I’ve been hoping that in this, the last of my weekly columns on opera, I would be able to strike a positive, even cheerful note on the present and future of the art form, but honesty compels me to say that I don’t think it is in very good shape. Not, probably, that it has ever been, or at least only for brief periods. Owing to its mongrel nature, there has usually been a tendency for one or other of its ingredients to lord it over the others, so that the ideal balance of music and drama, spectacle and action, personalised in the collaboration of singers and conductors, stage directors and musicians, has only been rarely achieved.
It is, of course, an inherently expensive art form, too, originally designed to celebrate the splendours of rulers and aristocrats, so that now, when it is unlikely that any rulers will want to attend one, stagings are often evidently economical, or, when lavish, largely financed by people who can’t afford to go to them, and almost certainly wouldn’t want to if they could. What with these and other factors, the result is that the grandest opera houses, where the better tickets are exorbitantly priced, are attended by people who want a good evening out, but are actually presented, as often as not, with what are often called ‘radical rethinkings’ of familiar or even not very familiar works, where the director has chosen to ‘deconstruct’ or ‘subvert’ the opera, so that instead of sitting there passively — this is the idea — the audience will be, in best Brechtian mode, forced to think rather than feel, to feel themselves ‘challenged’ rather than moved.
If this procedure worked, one would expect opera critics, who are exposed more often to these productions than anyone else, to be radical in their social and political views, to realise that what they spend so much of their time seeing and writing about is ensuring that they are unillusioned or even developing revolutionary tendencies. Observing the critics at fairly close quarters over 18 years, I have to say that this desirable result doesn’t seem to me to be forthcoming. The critics who most often praise the extreme deformations of operas effected by Calixto Bieito or Peter Konwitschny are more often, it seems to me, relieved to be seeing something different from traditional productions, with which they are bored, than spurred into fresh ideological thoughts and attitudes.
Last year had more than its fair share of ‘deconstructive’ productions, of which it would be hard to say which was the most outrageous, but to me it was Fidelio, a Bieito effort. No doubt Beethoven’s notion of Freedom is naive and simplistic, but it’s no good attempting to show that in a production of the work: it might need another opera, with a more sophisticated view, or a barrage of critical articles such as tend to appear in the programme books, but first of all we need to be exposed to the heroic action and music of Beethoven’s opera, without interpolations and outrageous deformations. English National Opera has committed itself to a policy of putting on these shockers, and The Magic Flute fared comparably badly. Even the year’s one undoubted success, its production of Berg’s Wozzeck, was overwhelming more thanks to the intensity of Edward Gardner’s conducting and the superlative acting than to a production that was unhelpfully and elaborately detailed.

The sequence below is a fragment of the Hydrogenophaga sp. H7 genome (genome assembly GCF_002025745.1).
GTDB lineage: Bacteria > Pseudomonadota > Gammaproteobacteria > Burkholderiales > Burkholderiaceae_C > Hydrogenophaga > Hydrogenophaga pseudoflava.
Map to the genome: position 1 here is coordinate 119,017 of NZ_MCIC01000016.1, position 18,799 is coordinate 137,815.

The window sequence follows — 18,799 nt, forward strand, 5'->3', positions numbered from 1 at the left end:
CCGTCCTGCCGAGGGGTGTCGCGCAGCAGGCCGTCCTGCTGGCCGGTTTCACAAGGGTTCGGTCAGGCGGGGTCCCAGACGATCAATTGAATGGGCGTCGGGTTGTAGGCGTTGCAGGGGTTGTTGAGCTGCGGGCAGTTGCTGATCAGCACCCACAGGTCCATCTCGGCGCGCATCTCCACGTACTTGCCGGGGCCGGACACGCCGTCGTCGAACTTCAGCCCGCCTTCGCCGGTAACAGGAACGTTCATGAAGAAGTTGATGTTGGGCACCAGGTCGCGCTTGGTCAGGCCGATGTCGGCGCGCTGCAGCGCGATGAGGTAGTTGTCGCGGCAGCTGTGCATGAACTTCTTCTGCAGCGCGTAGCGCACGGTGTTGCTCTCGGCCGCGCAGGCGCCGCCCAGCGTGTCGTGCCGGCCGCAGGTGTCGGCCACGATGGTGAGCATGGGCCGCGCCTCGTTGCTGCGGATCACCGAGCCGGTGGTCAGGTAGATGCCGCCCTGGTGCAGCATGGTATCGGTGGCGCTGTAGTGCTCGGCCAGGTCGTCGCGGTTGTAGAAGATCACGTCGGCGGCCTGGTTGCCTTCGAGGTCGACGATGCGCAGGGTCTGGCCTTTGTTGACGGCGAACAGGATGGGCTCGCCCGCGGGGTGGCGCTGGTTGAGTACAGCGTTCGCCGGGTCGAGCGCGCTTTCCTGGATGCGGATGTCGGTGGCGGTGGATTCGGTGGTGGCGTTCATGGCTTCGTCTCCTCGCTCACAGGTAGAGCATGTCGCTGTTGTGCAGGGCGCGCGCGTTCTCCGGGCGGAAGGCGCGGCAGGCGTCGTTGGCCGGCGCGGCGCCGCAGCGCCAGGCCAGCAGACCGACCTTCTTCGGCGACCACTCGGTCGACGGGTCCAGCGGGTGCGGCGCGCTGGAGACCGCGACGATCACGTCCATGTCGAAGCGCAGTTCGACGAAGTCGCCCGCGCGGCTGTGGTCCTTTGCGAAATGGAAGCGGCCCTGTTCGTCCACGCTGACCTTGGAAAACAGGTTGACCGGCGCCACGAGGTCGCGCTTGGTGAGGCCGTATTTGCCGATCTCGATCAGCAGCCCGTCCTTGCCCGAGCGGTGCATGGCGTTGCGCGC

The Royal Opera began the year deplorably with Kasper Holten’s production of Eugene Onegin, in which there was a silent actor and an impotent singer for the main roles, the result being confusion for the audience and, at least in the case of Simon Keenlyside in the title role, frustration that he wasn’t allowed to act the part. Wonderfully, the two greatest successes were the revival of Birtwistle’s The Minotaur, more confidently performed even than in its first run; and the UK première of George Benjamin’s Written on Skin, a puzzling work that nevertheless gave one the sense that it is very likely to be a masterpiece. And Wozzeck was lucky here too, with acting and music easily overpowering the twice-revived inane production. Much excitement was generated by La donna del lago, stunningly cast, but with a work that so few people know it seems perverse to produce it unintelligibly. The same goes for Verdi’s Les vêpres siciliennes, a grandiose bore, which received a lavish production that would need Tolstoy to pour adequate scorn on.
As always, I gained most pleasure from productions at the colleges of music, all of which are enterprising and usually uncorrupted by modishness, and from Opera North, though it hardly had a vintage year, and Welsh National Opera with its resplendent Lohengrin, one of the peaks of the Wagner celebrations, which were, all told, of an amazingly high standard — but then most of the greatest things were unstaged, at the Proms. Not being a driver, and unwilling to inflict too much punishment on my friends who are, I missed many of the country-house offerings, but the Longborough Ring has passed into operatic lore, though — to return to an earlier theme — it can only succeed thanks to the presence of an audience that would not agree with one of its messages, that the accumulation of capital is the root of a great deal of evil.
I shall be continuing to write a monthly column.
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